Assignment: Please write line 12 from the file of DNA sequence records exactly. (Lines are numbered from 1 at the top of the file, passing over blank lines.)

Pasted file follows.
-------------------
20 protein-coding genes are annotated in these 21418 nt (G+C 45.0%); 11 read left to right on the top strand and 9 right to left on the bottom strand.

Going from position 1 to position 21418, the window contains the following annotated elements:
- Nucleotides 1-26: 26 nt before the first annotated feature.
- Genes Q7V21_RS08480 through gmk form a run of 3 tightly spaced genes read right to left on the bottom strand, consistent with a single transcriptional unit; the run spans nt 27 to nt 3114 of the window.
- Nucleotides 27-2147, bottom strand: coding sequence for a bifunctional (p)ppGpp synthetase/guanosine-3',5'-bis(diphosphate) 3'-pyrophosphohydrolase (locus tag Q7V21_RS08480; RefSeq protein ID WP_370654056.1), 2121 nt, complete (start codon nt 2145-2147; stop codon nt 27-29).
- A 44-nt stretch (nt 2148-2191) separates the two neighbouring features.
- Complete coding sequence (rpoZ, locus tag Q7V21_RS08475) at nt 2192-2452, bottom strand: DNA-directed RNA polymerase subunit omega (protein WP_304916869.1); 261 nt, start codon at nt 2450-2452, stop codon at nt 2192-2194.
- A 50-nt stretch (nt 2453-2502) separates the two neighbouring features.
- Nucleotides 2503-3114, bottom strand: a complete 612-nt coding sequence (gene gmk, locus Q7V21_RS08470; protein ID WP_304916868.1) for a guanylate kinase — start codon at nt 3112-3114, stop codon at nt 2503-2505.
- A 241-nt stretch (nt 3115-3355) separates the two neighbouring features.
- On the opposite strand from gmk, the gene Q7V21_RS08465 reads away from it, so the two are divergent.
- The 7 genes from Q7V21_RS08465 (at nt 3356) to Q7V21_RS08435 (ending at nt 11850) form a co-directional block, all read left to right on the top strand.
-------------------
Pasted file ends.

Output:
- The 7 genes from Q7V21_RS08465 (at nt 3356) to Q7V21_RS08435 (ending at nt 11850) form a co-directional block, all read left to right on the top strand.